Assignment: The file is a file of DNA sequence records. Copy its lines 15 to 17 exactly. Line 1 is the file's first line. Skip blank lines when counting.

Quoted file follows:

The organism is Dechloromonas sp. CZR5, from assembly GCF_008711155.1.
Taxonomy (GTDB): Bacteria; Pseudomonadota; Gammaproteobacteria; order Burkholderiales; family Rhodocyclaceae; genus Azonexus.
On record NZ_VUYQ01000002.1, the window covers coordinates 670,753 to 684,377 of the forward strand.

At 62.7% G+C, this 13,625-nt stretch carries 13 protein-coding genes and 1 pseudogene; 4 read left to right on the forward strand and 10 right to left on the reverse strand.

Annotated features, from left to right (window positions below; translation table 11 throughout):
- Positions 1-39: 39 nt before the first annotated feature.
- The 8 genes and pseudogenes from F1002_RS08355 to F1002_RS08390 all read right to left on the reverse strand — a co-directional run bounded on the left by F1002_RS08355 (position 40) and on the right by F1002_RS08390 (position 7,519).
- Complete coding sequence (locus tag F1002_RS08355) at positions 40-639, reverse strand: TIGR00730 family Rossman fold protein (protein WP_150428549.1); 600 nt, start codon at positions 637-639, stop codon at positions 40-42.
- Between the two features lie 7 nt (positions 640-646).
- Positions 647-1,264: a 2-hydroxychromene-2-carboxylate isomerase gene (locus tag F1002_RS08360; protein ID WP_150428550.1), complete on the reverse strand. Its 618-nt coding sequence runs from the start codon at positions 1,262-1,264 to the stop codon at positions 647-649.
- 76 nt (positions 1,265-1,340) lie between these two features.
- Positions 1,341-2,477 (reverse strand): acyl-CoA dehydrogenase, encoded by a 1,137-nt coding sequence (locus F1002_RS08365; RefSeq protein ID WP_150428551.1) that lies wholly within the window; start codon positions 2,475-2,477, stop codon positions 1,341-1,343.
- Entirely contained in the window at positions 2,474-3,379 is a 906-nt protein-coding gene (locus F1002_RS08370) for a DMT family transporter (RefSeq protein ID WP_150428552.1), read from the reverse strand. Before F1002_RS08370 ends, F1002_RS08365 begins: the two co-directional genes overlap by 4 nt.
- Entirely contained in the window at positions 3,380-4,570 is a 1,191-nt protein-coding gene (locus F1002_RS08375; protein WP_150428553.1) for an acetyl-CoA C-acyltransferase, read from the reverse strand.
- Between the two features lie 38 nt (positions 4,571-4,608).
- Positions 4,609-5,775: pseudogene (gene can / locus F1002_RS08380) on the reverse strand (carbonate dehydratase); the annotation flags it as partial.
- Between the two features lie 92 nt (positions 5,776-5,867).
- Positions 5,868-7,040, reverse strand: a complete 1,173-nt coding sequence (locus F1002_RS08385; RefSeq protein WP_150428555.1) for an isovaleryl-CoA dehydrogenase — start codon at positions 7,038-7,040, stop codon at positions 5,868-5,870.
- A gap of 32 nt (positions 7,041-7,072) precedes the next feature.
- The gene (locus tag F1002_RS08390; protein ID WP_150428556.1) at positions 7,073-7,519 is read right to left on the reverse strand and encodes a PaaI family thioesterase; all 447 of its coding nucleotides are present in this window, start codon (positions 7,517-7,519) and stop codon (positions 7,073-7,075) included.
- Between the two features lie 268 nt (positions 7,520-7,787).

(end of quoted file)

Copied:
- Between the two features lie 38 nt (positions 4,571-4,608).
- Positions 4,609-5,775: pseudogene (gene can / locus F1002_RS08380) on the reverse strand (carbonate dehydratase); the annotation flags it as partial.
- Between the two features lie 92 nt (positions 5,776-5,867).